It has become increasingly clear that to eliminate AIDS as a killer disease, we must also tackle two other major killers of people living with HIV/AIDS: TB and Malaria.
Fifteen years ago, some 30 million people were infected with the deadly HIV/AIDS virus. Back then, most of them died of it.
What finally checked the rapid spread of the disease was the collective action of the global community. In 2002, the Global Fund to Fight AIDS, Tuberculosis (TB) and Malaria, an international institution that raises funds to support over 1000 anti-AIDS programs in more than 150 countries was formed; and, a year later, the U.S. President's Emergency Plan For AIDS Relief, or PEPFAR, was launched by then-President George W. Bush. Together, these initiatives constituted the two most effective mechanisms the world has ever had to combat AIDS.
Since those early days, we have made great headway against HIV/AIDS. The disease is no longer an automatic death sentence, as it was for most 15 years ago. Today, the once seemingly impossible dream of an AIDS-free society is within reach.
But it has become increasingly clear that to eliminate AIDS as a killer disease, we must also tackle two other major killers of people living with HIV/AIDS: TB and Malaria. Both diseases attack and kill people with weakened immune systems, such as individuals living with HIV/AIDS. In fact, TB is the leading cause of death among people living with HIV. And it is a curable disease, said Secretary of State John Kerry at the recent funding replenishment round for the Global Fund:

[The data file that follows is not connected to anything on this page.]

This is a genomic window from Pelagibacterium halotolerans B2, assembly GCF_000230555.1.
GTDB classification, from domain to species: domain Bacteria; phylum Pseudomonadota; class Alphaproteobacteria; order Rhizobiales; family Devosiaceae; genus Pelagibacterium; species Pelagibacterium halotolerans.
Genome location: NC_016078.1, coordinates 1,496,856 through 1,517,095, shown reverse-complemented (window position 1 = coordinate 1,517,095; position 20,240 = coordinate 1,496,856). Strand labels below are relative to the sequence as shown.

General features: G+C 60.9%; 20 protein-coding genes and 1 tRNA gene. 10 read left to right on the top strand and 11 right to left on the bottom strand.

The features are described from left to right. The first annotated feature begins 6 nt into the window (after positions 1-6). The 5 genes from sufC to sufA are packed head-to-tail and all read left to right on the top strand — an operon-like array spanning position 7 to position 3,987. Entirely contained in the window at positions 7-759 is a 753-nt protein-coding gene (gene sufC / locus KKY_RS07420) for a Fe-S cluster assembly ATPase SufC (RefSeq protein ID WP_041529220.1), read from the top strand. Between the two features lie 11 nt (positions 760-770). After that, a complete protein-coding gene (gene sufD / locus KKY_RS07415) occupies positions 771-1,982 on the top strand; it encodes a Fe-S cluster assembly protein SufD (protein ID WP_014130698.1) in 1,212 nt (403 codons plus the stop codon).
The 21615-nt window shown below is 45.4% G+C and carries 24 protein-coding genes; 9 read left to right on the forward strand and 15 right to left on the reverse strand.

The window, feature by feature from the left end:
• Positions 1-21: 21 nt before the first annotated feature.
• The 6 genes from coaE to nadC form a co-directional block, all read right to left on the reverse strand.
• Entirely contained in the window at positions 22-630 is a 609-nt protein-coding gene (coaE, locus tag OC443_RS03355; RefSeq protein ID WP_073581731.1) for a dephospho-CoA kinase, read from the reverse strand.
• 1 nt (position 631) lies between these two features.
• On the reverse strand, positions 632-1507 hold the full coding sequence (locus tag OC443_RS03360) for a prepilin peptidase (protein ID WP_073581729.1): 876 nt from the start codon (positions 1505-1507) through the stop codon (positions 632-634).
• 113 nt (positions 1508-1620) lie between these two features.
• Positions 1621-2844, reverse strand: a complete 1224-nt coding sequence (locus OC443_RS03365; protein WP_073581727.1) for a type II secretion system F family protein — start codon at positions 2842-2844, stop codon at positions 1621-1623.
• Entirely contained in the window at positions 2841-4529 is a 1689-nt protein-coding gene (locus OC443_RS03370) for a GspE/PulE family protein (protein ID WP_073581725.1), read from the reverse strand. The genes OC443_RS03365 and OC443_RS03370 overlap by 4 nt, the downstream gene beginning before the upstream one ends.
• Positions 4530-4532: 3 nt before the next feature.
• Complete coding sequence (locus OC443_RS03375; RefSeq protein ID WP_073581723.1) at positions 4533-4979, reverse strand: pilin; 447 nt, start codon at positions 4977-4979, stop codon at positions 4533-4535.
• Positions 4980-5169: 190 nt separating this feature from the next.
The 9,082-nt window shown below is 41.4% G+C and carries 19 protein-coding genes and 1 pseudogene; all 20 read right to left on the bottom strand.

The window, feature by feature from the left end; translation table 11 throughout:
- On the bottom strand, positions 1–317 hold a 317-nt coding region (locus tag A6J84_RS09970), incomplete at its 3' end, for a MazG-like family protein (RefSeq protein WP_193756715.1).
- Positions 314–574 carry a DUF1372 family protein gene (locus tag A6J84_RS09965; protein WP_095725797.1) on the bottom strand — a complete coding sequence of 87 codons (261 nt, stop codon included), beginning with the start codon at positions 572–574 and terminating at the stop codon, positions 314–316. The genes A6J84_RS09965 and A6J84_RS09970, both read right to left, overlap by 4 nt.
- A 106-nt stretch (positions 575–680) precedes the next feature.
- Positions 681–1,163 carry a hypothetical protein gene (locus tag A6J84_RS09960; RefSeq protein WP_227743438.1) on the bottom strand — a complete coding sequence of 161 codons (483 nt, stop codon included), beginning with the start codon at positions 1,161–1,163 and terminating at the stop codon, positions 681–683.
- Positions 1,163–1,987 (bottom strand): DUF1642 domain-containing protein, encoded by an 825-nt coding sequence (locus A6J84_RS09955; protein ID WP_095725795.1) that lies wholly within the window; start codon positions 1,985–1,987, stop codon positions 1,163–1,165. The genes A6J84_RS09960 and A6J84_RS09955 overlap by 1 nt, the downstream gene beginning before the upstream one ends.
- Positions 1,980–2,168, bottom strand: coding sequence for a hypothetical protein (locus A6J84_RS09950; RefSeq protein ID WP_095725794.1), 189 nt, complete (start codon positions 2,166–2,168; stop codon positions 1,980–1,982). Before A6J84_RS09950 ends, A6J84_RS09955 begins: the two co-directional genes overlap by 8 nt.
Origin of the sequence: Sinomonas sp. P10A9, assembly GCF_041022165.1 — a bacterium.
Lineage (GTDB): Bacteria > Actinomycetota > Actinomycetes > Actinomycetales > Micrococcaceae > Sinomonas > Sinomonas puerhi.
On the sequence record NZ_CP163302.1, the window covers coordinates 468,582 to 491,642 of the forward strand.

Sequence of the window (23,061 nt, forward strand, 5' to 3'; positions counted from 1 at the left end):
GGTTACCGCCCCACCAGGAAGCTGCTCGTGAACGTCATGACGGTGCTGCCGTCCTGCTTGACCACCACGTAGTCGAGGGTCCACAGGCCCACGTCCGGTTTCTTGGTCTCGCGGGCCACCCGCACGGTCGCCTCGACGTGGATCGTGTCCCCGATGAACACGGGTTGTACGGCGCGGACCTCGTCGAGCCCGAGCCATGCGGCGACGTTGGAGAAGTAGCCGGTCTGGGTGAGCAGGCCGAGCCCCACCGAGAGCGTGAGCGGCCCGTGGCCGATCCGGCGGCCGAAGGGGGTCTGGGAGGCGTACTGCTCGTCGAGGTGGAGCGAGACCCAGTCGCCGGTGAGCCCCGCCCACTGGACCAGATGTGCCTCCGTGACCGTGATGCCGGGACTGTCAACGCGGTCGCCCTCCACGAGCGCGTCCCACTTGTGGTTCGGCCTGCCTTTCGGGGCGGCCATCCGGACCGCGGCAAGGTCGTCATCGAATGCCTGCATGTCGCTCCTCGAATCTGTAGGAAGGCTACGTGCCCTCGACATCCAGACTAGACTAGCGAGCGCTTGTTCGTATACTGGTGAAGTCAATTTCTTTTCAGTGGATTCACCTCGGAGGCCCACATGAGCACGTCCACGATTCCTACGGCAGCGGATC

“With the right effort and the right focus, the right energy, we can eliminate it. But for that to happen, we need an innovative plan, a plan of attack for addressing the alarming increase in multidrug-resistant TB. We also need to develop new and more effective drugs and diagnostics. And we need to work together in order to prevent tuberculosis-related deaths by focusing on HIV/TB co-infections.”
No one program is going to stop AIDS or TB on its own. That is why the United States is very proud to be the largest donor in the battle against these two killers.
“Over the past decade, the United States has invested $48 billion in the battle against the three diseases, including $8.5 billion invested in the Global Fund,” said U.S. Ambassador to the United Nations, Samantha Power.
“These amounts reflect a commitment that transcends partisan politics in this country and that stretches across all sectors of American society.”